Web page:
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“Raising Dust” at the Carroll Square Gallery spotlights five artists whose works incorporate clay, but none of the five artists—-Akemi Maegawa, Melissa Mytty, Matthew Alden Price, Matt Ziemke, and Margaret Boozer—-is content to simply turn clay into pottery. For each of them, clay or dirt is a starting point, not an end in itself.
Price turns acrylic, ceramic, and wood into wall-hung pieces that straddle the lines between painting, sculpture, pottery, tilework, and even (in their patterns, at least) upholstery. One pair of Price’s mixed-media works toys gainfully with the contrast between a repeating, geometric brick shape and the more fluid pattern of sagging, plastic fencing.
Mytty turns porcelain pots into whimsical animal forms like snails and birds, while Maegawa pairs bulbous ceramic sculptures with fabric hangings adorned with faux-primitive, cottony forms that call to mind some of the works of Kiki Smith.Ziemke’s constructions blending natural and industrial forms are just this side of twee, though his strongest work, “Conglomerate No. 4: Mapping Salinity,” mulls geographic themes by combining county-shaped ceramic forms with pots of roughly ground salt.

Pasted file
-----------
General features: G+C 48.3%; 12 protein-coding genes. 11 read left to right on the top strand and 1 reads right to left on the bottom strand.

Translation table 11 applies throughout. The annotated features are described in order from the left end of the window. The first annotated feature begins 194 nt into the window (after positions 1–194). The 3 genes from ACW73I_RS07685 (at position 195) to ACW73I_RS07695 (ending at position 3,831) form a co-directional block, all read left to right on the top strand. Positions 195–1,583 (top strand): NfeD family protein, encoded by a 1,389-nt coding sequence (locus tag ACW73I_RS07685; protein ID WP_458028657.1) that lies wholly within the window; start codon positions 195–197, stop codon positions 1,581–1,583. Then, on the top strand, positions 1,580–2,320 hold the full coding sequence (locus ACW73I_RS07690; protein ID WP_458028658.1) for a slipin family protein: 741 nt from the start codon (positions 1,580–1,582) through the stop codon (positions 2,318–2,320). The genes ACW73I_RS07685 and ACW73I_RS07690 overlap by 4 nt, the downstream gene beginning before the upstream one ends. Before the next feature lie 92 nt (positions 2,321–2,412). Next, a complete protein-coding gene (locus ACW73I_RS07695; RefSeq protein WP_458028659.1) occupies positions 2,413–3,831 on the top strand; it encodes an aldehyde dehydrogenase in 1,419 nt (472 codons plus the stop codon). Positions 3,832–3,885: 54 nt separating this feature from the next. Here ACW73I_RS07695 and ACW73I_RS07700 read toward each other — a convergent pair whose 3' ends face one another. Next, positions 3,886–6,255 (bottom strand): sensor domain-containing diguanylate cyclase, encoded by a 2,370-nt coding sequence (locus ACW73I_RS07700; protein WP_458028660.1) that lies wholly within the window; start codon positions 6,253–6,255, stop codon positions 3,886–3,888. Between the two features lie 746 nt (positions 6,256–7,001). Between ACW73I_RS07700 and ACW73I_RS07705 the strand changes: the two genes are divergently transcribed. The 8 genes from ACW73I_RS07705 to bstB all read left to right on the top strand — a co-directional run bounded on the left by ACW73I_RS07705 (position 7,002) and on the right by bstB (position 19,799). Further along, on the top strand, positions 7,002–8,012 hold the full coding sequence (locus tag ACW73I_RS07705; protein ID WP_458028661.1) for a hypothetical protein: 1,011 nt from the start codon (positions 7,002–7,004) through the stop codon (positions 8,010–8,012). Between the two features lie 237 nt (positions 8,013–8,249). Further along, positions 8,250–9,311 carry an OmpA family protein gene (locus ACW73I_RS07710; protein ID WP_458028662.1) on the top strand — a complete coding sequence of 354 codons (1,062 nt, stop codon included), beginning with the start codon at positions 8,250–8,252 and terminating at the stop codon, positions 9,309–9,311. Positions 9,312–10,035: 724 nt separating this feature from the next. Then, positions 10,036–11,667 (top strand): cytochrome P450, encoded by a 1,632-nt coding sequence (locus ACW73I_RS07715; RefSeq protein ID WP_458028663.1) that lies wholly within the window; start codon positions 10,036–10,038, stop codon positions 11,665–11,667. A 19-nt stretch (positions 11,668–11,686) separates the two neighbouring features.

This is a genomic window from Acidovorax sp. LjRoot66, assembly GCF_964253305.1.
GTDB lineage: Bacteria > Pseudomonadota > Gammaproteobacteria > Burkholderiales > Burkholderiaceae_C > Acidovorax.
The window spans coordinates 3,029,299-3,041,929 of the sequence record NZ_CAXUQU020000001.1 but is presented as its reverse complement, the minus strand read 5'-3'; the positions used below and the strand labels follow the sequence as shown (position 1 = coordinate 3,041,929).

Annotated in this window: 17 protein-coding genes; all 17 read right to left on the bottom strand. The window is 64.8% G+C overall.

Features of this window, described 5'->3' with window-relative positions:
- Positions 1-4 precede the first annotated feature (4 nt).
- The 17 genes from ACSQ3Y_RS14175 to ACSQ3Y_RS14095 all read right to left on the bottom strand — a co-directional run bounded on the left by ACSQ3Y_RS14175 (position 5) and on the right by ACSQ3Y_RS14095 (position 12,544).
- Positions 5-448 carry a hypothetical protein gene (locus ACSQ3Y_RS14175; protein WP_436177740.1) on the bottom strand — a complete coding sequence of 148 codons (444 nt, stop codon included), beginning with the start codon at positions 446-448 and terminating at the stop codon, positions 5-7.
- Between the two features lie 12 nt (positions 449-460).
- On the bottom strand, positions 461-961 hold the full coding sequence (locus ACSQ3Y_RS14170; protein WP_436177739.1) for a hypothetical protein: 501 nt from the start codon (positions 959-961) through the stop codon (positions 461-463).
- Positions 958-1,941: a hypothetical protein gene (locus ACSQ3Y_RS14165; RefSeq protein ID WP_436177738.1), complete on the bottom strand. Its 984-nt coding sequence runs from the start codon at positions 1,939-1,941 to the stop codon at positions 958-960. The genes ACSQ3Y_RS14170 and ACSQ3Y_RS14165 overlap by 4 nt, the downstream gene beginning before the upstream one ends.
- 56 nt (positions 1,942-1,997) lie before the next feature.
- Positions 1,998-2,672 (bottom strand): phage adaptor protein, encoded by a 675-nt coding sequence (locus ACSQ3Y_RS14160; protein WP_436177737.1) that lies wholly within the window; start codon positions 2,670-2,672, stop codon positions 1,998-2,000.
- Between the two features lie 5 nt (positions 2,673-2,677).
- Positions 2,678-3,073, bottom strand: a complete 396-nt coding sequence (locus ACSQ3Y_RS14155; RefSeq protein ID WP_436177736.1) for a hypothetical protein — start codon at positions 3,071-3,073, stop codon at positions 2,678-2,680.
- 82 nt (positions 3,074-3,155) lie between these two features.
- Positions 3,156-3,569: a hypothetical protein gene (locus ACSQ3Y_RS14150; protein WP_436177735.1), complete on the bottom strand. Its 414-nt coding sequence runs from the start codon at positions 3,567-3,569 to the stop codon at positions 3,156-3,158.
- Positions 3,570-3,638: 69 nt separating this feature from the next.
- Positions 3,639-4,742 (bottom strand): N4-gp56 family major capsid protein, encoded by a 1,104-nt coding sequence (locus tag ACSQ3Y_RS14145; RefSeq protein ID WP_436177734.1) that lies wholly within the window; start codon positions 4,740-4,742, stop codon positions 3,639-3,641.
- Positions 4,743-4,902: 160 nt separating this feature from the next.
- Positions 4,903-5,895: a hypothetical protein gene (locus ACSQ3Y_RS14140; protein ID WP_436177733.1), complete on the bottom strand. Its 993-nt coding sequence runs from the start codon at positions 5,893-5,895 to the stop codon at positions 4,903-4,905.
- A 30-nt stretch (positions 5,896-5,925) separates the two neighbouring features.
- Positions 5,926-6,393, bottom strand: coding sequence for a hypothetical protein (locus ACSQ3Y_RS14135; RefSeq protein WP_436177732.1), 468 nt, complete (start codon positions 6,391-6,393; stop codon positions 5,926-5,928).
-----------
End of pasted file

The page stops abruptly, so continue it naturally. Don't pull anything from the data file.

The show’s standout is Boozer, whose core sampling of downtown D.C. soil and rock at Flashpoint was one of the most intriguing exhibits of 2011. Even more than this show’s other artists, Boozer seems obsessed by dirt; she founded Red Dirt Studio in Mount Rainier, Md., and reportedly enjoys going to quarries and other sites to seek out earth with notable artistic qualities. Such eccentric interests pay off in a 25-by-37-inch book featuring photographs of soil (top) that range in tone from gold to amethyst, and in textures that run the gamut from granular to delicately cracked. None of Boozer’s individual images is uniquely impressive, but viewed as a whole, they have an intellectual and visual coherence that substantially exceeds the sum of their parts.
On view to Aug. 23 at Carroll Square Gallery, 975 F St, 8 a.m. to 6 p.m. Mondays to Fridays.